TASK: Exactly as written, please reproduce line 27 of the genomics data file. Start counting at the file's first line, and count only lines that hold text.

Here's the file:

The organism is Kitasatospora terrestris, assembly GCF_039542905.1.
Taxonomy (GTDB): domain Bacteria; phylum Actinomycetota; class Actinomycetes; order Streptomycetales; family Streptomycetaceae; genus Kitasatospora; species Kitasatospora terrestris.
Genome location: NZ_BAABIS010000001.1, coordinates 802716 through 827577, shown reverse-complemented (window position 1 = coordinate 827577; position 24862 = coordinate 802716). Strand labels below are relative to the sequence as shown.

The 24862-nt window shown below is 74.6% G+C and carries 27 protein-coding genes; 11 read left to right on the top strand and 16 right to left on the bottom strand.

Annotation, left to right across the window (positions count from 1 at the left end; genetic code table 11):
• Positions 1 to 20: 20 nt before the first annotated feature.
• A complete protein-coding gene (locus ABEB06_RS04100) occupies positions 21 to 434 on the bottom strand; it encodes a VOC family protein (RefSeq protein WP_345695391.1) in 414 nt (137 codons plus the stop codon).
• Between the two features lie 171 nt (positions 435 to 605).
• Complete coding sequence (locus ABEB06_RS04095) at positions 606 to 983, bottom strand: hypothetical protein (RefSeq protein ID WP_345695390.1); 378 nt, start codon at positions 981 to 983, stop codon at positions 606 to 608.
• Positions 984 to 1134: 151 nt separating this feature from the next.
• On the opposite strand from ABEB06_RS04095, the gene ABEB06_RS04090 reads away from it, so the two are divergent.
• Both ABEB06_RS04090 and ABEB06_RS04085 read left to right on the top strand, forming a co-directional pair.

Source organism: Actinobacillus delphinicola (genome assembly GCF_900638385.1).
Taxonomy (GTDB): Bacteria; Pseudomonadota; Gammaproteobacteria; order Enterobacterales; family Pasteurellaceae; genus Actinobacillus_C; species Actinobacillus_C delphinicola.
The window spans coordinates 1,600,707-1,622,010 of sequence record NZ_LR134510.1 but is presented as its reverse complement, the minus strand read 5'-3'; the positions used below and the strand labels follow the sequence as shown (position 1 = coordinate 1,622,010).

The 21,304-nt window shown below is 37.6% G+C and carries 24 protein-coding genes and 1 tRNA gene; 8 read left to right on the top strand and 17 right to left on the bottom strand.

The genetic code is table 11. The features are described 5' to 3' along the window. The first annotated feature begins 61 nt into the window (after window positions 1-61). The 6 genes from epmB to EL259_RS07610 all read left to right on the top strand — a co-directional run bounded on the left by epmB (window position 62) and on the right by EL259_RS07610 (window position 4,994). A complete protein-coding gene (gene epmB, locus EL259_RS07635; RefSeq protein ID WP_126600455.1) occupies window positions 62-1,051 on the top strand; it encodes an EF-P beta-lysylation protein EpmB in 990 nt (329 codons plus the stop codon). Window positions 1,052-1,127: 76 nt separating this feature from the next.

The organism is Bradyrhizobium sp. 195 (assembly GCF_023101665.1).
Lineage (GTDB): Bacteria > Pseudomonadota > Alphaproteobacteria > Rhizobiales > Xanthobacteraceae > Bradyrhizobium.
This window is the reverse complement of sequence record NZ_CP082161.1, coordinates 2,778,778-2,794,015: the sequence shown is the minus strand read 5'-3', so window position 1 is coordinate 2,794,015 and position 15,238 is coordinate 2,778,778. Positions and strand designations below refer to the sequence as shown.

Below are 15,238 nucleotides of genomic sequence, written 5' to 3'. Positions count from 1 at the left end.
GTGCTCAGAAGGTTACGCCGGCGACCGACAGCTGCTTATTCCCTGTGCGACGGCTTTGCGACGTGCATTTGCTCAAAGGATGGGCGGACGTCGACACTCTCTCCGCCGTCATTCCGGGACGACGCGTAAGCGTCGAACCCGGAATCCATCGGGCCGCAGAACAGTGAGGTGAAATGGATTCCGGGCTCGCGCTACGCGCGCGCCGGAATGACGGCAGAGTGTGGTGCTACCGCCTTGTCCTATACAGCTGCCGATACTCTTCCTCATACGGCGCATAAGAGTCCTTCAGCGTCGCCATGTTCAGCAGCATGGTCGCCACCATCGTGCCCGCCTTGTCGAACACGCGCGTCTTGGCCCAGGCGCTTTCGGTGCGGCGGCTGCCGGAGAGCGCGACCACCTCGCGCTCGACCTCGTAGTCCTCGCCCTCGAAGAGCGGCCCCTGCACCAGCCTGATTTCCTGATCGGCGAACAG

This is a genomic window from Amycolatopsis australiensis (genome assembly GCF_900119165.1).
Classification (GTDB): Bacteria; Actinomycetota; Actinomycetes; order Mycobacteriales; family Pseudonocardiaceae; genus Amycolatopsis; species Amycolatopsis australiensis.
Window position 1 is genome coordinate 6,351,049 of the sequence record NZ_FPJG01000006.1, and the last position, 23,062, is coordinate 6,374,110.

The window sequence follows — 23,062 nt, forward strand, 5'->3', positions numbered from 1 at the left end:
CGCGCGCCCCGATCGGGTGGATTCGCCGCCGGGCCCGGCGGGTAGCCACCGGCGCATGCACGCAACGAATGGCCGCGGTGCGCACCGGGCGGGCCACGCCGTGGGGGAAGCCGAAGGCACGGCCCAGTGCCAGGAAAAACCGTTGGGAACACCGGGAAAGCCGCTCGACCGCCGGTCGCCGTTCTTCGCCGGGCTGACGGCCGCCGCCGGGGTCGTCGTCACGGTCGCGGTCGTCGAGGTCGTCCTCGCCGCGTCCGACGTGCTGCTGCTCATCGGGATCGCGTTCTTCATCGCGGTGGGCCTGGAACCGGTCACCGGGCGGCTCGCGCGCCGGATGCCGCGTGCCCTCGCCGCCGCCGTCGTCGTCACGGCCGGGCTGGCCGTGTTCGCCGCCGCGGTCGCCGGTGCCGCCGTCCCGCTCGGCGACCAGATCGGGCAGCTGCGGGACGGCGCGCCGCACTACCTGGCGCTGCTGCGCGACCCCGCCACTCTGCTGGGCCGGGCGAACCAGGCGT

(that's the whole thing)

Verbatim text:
CGCGCGCCCCGATCGGGTGGATTCGCCGCCGGGCCCGGCGGGTAGCCACCGGCGCATGCACGCAACGAATGGCCGCGGTGCGCACCGGGCGGGCCACGCCGTGGGGGAAGCCGAAGGCACGGCCCAGTGCCAGGAAAAACCGTTGGGAACACCGGGAAAGCCGCTCGACCGCCGGTCGCCGTTCTTCGCCGGGCTGACGGCCGCCGCCGGGGTCGTCGTCACGGTCGCGGTCGTCGAGGTCGTCCTCGCCGCGTCCGACGTGCTGCTGCTCATCGGGATCGCGTTCTTCATCGCGGTGGGCCTGGAACCGGTCACCGGGCGGCTCGCGCGCCGGATGCCGCGTGCCCTCGCCGCCGCCGTCGTCGTCACGGCCGGGCTGGCCGTGTTCGCCGCCGCGGTCGCCGGTGCCGCCGTCCCGCTCGGCGACCAGATCGGGCAGCTGCGGGACGGCGCGCCGCACTACCTGGCGCTGCTGCGCGACCCCGCCACTCTGCTGGGCCGGGCGAACCAGGCGT